In many countries there are a lot of simple recipes for leftover bread. One of the sweet variations is French toast (or in Germany “Arme Ritter”), which is bread soaked in milk an egg. In Hungary this dish is typically served as a savory meal under the name “bundás kenyér”, which translates to “a bread with coat”.
I’ve been following the blog of the ingenious Dave Arnold for several years now. Back in 2009 he posted a recipe of an egg yolk bread, which I was able to try only now, since I haven’t had a pressure cooker. The “bread” consists of egg yolk, salt and baking powder only – so no flour, no yeast, no nuts, no milk. It is great when freshly “baked”, but it really surprised me when toasted in butter. This egg yolk “bread” perfectly resembled both the texture and the flavour of the aforementioned Hungarian leftover meal – although in this case without the “coat”.
This is a preview of Egg Yolk “Bread” with Goat Cheese, Marinated Radish and Hemp Seeds. Read the full post
What I really like about my new local market(s) is that there are not only stalls specialized in e.g. potatoes, apples or fish, but also a lot of regional organic farmers selling their excellent seasonal produce. Local organic food has several advantages. For example no manufactured fertilizers or pesticides are used for growing the plants. This requires more attention and work from the farmer, which in the end really makes a difference in taste. Since the farms are located in a 50-100km radius around Berlin, the produce is absolutely regional. The offered range of produce is both limited and rich at the same time: limited due to seasonality, and rich due to cultivating old species and a wide range of varieties.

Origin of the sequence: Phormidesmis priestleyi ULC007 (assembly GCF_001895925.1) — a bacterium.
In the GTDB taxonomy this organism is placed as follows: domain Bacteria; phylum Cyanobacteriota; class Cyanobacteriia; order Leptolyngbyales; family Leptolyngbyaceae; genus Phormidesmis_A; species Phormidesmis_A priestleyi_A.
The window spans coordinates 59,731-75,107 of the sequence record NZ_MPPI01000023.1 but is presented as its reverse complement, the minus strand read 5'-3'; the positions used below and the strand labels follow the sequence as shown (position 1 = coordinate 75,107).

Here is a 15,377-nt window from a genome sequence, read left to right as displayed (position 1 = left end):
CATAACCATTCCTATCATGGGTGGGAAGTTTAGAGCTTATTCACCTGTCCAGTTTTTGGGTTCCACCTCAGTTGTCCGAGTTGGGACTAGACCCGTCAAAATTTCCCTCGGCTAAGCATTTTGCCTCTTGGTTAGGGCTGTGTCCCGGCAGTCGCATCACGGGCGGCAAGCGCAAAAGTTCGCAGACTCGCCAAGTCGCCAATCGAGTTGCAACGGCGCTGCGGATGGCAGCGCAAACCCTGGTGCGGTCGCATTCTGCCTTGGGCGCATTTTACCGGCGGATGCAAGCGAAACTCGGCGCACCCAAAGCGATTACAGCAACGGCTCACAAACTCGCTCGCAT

I’ve encountered the oyster plant roots at one of these organic farmer’s market stalls. This vegetable looks like a really hairy, dirty and thin root. Because it is so thin, I only removed the root hairs and carefully scraped the surface of the roots using a relatively dull knife. The scraped surface of the root tends to turn brown quickly, so it’s advised to boil or steam the roots right after peeling them. I would not recommend this root to be served raw, since it has a slightly bitter taste. Its raw taste also reminded me of liquorice. During cooking the bitter taste evaporates, so when heated the oyster plant root tastes like a mixture of black salsify and corn. In this current dish I paired the oyster plant root with turnip, black spanish and radish.
This is a preview of Oyster Plant Root with Radish, Turnip and Ramson Vinaigrette. Read the full post
I submitted this starter and the following two recipes to the 2011 ZEITmagazin cooking competition. The topic of the call was to create a meatless menu, though not strictly vegetarian, because fish was still allowed. While thinking about what to submit, I had the idea to tighten the limitations and create each dish using only one single color. There are plenty of ingredients available during spring and summer, so I thought, it’s a realistic and solvable task. The dish below was the starter for the competition, consisting only green ingredients.